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  Saturday, September 12, 2009

  Most supernova spotted by a single person-Tom Boles sets world record

 CODDENHAM, Suffolk, UK --Retired telecoms engineer Tom Boles, 65, who runs the Coddenham Observatory, has photographed and identified 125 supernovae erupting in distant galaxies from his private observatory-setting the new world record for the Most supernova spotted by a single person.   

   He said his state-of-the-art equipment regularly examined a range of 12,000 galaxies across the universe and his long-standing ambition was to find a supernova in or close to our galaxy.
   (enlarge photo)

   His latest discoveries were made on August 20 when he spotted supernova number 124, or "2009i"', followed by number 125 or "2009io" a few nights later, helping him to the record.

   The painstaking task, which took him 13 years, has earned him the respect of the professional science community.  

   “The observatory has been running since 1996, first in Wellingborough and then, since 2001, in Coddenham. (Legendary astronomer) Sir Patrick Moore came down and opened it for me.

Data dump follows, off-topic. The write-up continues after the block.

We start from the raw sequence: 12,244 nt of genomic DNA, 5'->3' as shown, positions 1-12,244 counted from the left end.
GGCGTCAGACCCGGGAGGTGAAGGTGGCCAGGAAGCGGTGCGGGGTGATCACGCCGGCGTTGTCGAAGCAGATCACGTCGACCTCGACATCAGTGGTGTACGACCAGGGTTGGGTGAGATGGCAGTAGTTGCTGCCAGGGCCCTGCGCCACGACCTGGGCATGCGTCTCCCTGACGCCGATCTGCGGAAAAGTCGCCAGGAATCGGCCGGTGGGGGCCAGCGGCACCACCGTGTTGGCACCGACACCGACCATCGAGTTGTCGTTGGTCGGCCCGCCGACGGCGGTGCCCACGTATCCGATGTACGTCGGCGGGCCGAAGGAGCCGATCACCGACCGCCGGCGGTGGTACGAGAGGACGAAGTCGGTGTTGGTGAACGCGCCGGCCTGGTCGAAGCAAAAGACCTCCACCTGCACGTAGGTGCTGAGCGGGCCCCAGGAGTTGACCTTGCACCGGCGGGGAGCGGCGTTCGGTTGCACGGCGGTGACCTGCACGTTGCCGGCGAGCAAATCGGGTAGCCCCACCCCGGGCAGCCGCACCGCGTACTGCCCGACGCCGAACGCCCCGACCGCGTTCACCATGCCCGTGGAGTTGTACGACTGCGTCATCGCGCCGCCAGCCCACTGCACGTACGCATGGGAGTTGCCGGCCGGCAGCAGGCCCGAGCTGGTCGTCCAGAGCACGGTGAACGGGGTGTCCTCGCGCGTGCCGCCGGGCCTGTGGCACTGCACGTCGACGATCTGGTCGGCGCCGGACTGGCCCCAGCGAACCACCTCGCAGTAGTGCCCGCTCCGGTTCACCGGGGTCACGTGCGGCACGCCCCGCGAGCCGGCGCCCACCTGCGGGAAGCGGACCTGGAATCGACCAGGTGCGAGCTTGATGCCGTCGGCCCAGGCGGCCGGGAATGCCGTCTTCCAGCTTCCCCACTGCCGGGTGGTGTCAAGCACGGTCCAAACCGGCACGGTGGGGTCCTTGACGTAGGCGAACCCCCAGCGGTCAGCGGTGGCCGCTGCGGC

“Suffolk is perfect for astronomy - there's a lack of cloud cover because the further east you go the less cloud there is. There's also low light pollution here as it's mainly an agricultural area.”

   John Mason, from the British Astronomical Association, said Boles's achievement was unparalleled in the history of the organization.

    Supernova can typically be found about 100 million light years away from our sun and by the time the telescopes at the Coddenham observatory identify them, they have long since disappeared.

   Mr Bole said he sent many of his findings off to universities around the world in order to help their research.

   The previous Guinness world record for the Most supernova spotted by a single person was held by a professional scientist, Bulgarian-born Professor Fritz Zwicky, who studied the size and age of the universe at the California Insitute of Technology. He found 121 of the suicidal stars before his death in 1974.

   For more information about Mr Boles and his discoveries, visit

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Saturday, September 12, 2009

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